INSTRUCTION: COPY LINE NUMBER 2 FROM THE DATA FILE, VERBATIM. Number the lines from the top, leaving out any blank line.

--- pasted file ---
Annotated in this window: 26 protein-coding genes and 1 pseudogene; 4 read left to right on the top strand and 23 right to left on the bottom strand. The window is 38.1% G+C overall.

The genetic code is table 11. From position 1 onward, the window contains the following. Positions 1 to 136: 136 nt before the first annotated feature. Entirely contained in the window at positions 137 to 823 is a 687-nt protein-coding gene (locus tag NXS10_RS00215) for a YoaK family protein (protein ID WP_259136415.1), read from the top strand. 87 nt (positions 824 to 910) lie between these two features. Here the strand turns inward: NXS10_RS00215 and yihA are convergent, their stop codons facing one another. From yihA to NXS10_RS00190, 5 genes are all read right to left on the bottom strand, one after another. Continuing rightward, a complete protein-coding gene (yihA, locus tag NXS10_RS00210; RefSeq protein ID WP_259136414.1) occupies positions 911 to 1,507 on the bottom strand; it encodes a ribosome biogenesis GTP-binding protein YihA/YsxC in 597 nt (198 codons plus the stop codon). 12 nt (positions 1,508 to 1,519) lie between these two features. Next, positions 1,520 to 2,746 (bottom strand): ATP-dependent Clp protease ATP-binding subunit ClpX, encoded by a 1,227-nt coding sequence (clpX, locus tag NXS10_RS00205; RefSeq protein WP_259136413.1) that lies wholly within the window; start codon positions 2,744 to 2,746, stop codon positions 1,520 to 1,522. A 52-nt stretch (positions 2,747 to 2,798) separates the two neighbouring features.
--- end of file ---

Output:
The genetic code is table 11. From position 1 onward, the window contains the following. Positions 1 to 136: 136 nt before the first annotated feature. Entirely contained in the window at positions 137 to 823 is a 687-nt protein-coding gene (locus tag NXS10_RS00215) for a YoaK family protein (protein ID WP_259136415.1), read from the top strand. 87 nt (positions 824 to 910) lie between these two features. Here the strand turns inward: NXS10_RS00215 and yihA are convergent, their stop codons facing one another. From yihA to NXS10_RS00190, 5 genes are all read right to left on the bottom strand, one after another. Continuing rightward, a complete protein-coding gene (yihA, locus tag NXS10_RS00210; RefSeq protein ID WP_259136414.1) occupies positions 911 to 1,507 on the bottom strand; it encodes a ribosome biogenesis GTP-binding protein YihA/YsxC in 597 nt (198 codons plus the stop codon). 12 nt (positions 1,508 to 1,519) lie between these two features. Next, positions 1,520 to 2,746 (bottom strand): ATP-dependent Clp protease ATP-binding subunit ClpX, encoded by a 1,227-nt coding sequence (clpX, locus tag NXS10_RS00205; RefSeq protein WP_259136413.1) that lies wholly within the window; start codon positions 2,744 to 2,746, stop codon positions 1,520 to 1,522. A 52-nt stretch (positions 2,747 to 2,798) separates the two neighbouring features.